A Deadly Passover. and a State of Siege: It's Come to This. as Suicide Bombings and Sharon's Tanks Trap Arafat in His Own Compound, the World Wonders Whether There's an Endgame or Any Hope for Peace. on the Ground

Article excerpt

Byline: Christopher Dickey and Joshua Hammer

Darkness fell inside Yasir Arafat's offices. Dozens of his guards, his cronies and members of his Palestinian government-that-used-to-be lit candles and scrounged for cigarettes, listening to Israeli guns and bulldozers demolishing the buildings around them. Often their faces were lit by the dim glow of cell-phone screens. Arafat himself gave a stream of interviews, saying he was ready to die a martyr. But as the day and the night thundered on, it was clear Israeli Prime Minister Ariel Sharon had another fate in mind for the man he's fought so bitterly for so long. Months ago Sharon declared Arafat "irrelevant" and confined him to his Ramallah headquarters surrounded by tanks. Now, in the aftermath of another horrific suicide bombing that killed 22 civilians celebrating Passover, Sharon declared Arafat "an enemy" and vowed to "isolate" him, possibly even "expel" him. Certainly, he would humiliate him, as if the 74-year-old Sharon thought a martyr's death was too good for the watery-eyed, quivering, 72-year-old chairman of the Palestinian Authority.

Such is their blood feud. Despite more than 10 years of negotiations between successive Israeli governments and Arafat, Sharon never could accept him as a partner in peace, never could bring himself to shake the Palestinian's hand. Now the two are squared off in a battle so intense and so personal it threatens the future of all Israelis and Palestinians. The leaders of the Arab world are watching the scene, too, torn between sinister admiration for Arafat's people striking fear into the heart of Israel, and desperation at the prospect that the showdown will shake their own increasingly decrepit regimes. They're hoping, or perhaps dreaming, that a joint peace proposal made at a summit in Beirut last week will open the way to new diplomatic initiatives at the United Nations. The Bush administration, which tried for a year to steer clear of this thankless feud, wanted its post-September 11 war to be fought on other battlegrounds. But it finds itself, now, dragged into the middle of the Arafat-Sharon showdown.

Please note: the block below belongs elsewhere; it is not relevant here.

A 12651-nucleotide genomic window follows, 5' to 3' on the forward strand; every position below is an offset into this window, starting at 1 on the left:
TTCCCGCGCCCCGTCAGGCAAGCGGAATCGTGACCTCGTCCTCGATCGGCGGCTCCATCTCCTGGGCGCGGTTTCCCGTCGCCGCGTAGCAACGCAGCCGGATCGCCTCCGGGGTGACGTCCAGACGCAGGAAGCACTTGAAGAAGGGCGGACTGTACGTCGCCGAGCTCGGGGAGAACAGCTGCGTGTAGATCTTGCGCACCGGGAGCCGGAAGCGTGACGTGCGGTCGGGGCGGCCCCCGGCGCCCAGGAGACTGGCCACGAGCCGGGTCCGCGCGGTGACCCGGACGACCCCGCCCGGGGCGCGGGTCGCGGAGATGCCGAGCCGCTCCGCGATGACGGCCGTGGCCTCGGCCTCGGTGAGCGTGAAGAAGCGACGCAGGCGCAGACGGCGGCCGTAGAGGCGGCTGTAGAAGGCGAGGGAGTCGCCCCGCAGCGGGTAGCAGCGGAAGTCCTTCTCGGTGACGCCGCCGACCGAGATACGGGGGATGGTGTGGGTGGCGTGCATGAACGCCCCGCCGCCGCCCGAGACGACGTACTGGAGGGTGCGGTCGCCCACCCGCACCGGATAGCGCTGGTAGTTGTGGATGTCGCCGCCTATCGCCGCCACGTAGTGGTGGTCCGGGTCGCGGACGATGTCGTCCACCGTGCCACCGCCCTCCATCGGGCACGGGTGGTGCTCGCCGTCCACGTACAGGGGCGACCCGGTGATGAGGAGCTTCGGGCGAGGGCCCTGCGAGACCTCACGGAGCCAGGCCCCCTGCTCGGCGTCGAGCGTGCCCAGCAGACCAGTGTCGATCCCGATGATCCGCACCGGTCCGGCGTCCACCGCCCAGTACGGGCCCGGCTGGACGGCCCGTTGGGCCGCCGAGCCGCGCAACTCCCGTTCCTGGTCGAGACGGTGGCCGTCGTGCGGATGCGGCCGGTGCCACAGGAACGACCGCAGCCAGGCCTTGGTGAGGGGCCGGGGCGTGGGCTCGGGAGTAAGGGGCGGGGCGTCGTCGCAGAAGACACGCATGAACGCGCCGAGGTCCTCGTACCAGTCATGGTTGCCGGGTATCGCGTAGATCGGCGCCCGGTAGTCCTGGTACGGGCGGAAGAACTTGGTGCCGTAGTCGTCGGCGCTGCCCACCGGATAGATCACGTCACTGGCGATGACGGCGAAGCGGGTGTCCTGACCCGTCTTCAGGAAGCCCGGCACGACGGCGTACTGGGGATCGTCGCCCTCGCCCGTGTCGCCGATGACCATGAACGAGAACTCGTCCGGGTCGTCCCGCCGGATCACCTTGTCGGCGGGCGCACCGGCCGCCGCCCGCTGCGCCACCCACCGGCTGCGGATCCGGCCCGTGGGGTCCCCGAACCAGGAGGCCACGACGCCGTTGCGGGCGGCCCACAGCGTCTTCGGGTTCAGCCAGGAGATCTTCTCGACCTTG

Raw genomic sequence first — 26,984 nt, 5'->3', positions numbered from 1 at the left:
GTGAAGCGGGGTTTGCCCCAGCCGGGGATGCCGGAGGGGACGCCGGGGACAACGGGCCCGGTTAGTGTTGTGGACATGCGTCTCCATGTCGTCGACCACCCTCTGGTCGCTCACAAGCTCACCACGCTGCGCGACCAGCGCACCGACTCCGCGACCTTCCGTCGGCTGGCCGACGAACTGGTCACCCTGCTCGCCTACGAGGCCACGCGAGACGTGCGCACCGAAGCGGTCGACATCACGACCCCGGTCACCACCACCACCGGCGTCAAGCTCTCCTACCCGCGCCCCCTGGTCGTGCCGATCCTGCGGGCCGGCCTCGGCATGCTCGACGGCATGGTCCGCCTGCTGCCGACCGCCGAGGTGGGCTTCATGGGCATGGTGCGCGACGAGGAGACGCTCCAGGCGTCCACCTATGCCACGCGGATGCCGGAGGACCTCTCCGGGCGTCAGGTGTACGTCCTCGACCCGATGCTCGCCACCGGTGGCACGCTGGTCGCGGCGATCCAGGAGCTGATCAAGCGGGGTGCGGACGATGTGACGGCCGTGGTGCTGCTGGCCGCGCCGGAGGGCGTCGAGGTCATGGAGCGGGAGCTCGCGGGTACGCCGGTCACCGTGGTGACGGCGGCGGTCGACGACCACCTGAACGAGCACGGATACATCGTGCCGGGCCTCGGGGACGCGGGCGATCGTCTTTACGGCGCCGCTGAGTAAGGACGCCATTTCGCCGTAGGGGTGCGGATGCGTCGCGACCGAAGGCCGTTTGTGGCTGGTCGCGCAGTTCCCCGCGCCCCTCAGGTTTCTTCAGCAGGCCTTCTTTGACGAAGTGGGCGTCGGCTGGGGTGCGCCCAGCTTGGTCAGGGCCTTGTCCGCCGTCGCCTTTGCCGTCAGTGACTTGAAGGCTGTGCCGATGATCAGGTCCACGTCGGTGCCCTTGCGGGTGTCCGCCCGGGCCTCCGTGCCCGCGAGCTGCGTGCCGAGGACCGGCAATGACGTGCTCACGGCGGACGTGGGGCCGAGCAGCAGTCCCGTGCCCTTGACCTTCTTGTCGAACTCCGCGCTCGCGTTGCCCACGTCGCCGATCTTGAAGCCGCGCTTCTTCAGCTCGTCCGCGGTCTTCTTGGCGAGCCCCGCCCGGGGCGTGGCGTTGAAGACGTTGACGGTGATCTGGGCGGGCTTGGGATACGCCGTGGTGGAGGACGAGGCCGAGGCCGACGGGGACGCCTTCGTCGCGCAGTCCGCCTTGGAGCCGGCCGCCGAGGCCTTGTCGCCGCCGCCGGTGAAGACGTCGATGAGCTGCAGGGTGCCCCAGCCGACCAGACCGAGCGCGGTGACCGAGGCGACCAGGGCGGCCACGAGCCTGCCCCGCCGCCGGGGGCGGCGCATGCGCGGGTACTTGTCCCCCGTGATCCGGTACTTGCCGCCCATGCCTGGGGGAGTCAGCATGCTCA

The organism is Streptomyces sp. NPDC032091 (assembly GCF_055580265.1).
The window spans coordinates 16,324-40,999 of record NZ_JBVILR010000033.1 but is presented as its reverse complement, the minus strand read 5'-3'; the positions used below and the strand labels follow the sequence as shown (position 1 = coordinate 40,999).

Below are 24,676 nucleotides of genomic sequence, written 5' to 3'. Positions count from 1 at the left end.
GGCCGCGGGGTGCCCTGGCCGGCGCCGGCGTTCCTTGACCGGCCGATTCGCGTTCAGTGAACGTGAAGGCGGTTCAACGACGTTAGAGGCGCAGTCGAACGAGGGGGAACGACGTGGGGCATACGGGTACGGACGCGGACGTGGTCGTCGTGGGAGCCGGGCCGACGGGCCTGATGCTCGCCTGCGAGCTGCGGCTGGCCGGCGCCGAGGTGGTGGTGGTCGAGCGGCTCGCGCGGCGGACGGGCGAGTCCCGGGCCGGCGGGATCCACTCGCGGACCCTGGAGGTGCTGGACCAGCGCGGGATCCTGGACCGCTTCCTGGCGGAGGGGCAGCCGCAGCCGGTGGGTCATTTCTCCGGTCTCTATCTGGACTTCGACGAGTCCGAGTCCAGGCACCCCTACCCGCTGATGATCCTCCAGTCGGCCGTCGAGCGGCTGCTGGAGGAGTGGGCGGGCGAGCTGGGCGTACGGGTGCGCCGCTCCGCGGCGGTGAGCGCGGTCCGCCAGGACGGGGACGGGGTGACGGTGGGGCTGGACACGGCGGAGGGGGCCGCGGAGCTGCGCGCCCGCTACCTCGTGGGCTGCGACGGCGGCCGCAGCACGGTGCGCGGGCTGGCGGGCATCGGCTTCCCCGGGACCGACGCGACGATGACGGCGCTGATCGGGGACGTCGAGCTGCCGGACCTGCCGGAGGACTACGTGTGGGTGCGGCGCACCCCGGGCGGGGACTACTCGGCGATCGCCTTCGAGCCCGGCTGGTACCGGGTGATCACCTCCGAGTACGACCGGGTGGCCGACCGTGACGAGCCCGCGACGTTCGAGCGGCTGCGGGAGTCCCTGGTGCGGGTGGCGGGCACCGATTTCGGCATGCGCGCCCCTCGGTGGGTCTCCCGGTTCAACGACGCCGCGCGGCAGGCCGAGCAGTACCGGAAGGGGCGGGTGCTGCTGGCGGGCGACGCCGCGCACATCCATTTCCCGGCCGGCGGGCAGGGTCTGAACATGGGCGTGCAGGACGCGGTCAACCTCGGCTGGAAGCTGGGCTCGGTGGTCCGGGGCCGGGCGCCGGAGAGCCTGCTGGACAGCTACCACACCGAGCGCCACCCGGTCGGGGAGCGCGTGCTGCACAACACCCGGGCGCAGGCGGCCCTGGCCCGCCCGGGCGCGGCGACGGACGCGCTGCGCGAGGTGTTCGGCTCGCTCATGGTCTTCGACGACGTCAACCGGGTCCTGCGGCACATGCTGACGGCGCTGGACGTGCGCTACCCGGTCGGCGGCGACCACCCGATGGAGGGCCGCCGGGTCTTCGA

Slowly the screens of the cell phones faded to black as the batteries died. The tremulous anger of Arafat's voice fell silent on the satellite channels. But while Arafat languished in the dark, others paid the ultimate price in this confrontation. As Israeli tanks rumbled into Ramallah, shops were shuttered and residents deserted the streets. In the blocks surrounding the compound, Palestinian militiamen staged a last stand. As one fighter tried to take out an Israeli sniper, his cell phone rang incessantly. He refused to answer, afraid it was his mother and she'd be worried. Minutes later he was dead, his neck pierced by the sniper's bullet. At Ramallah Hospital, the bloody corpses of a 21-year-old woman and an old man lay on slabs in the mortuary alongside two young fighters. By late Saturday, rumors circulated--and were denied--that the Israelis planned to rush Arafat and his armed men inside the compound.

And yet the suicide bombings did not stop. Within hours of the Israeli assault an 18-year-old girl blew herself up, killing two and injuring 20 others in a crowded south Jerusalem neighborhood. On Saturday, another bomber set himself off in a Tel Aviv cafe, wounding at least 29 people. As Washington called on Arafat to bring an end to the violence from his besieged rooms in a crumbling building, there was little reason to believe he could, even if he would.

"It's like living in a Greek tragedy where the worst becomes inevitable," said Nabil Shaath, one of the Palestinian Authority's most articulate and moderate voices. "It's almost as if it's destiny. America can stop all of that--and only America can stop all of that." But how? After trying to avoid the Mideast morass, the Bush administration waded in only when it was clear that its goal of removing Saddam Hussein--with at least the private support of Arab regimes--was endangered by Arab anger at the Palestinians' plight. …